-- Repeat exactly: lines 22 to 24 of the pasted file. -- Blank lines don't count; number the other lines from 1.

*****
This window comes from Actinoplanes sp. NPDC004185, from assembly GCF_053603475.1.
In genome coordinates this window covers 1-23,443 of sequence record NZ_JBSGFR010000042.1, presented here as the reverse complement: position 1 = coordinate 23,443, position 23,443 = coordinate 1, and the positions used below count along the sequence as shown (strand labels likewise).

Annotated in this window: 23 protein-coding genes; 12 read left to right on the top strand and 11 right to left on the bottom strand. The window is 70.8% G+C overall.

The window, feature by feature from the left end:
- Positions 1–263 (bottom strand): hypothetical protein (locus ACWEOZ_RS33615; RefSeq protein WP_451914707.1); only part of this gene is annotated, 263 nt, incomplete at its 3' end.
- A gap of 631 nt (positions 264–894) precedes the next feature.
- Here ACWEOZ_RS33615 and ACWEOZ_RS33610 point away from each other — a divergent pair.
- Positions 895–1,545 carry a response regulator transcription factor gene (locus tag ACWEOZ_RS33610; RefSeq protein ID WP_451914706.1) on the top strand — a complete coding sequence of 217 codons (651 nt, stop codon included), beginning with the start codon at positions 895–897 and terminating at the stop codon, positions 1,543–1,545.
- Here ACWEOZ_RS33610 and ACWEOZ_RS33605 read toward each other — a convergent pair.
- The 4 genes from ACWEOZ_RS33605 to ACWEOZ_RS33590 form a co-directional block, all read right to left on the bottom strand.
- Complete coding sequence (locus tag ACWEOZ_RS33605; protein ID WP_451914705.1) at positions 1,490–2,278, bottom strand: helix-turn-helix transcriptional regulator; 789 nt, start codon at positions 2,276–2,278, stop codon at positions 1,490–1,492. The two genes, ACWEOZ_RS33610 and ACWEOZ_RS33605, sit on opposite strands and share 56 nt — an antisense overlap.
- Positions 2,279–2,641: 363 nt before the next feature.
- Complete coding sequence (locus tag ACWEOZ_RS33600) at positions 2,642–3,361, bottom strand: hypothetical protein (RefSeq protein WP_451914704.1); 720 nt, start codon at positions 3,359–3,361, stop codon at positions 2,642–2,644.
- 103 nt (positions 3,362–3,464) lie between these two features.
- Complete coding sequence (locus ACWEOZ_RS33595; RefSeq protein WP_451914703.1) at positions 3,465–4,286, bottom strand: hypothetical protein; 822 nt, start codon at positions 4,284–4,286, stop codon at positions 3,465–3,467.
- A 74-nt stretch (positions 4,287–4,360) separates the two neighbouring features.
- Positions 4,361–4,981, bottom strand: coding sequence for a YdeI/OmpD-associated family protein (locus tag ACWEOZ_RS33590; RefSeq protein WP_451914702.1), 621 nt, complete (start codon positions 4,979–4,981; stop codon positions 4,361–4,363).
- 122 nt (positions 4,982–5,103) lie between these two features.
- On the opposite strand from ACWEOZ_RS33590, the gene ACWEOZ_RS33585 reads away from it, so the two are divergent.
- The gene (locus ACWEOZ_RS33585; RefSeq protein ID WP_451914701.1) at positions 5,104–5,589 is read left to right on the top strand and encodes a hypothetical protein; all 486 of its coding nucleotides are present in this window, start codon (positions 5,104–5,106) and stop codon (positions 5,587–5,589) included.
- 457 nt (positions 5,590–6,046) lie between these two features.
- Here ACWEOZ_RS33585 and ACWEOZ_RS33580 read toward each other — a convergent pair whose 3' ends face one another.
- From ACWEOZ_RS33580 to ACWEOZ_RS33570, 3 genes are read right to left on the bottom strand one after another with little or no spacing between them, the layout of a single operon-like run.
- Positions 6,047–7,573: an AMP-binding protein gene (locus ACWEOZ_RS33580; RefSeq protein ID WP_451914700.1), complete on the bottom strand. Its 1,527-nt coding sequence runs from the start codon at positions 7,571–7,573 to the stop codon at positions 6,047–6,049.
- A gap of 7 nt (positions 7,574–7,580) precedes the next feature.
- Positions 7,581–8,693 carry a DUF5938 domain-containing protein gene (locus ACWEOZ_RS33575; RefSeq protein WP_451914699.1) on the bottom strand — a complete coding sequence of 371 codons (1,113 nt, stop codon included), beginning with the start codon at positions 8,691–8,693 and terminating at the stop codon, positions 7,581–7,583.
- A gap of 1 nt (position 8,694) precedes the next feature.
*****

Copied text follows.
- Here ACWEOZ_RS33585 and ACWEOZ_RS33580 read toward each other — a convergent pair whose 3' ends face one another.
- From ACWEOZ_RS33580 to ACWEOZ_RS33570, 3 genes are read right to left on the bottom strand one after another with little or no spacing between them, the layout of a single operon-like run.
- Positions 6,047–7,573: an AMP-binding protein gene (locus ACWEOZ_RS33580; RefSeq protein ID WP_451914700.1), complete on the bottom strand. Its 1,527-nt coding sequence runs from the start codon at positions 7,571–7,573 to the stop codon at positions 6,047–6,049.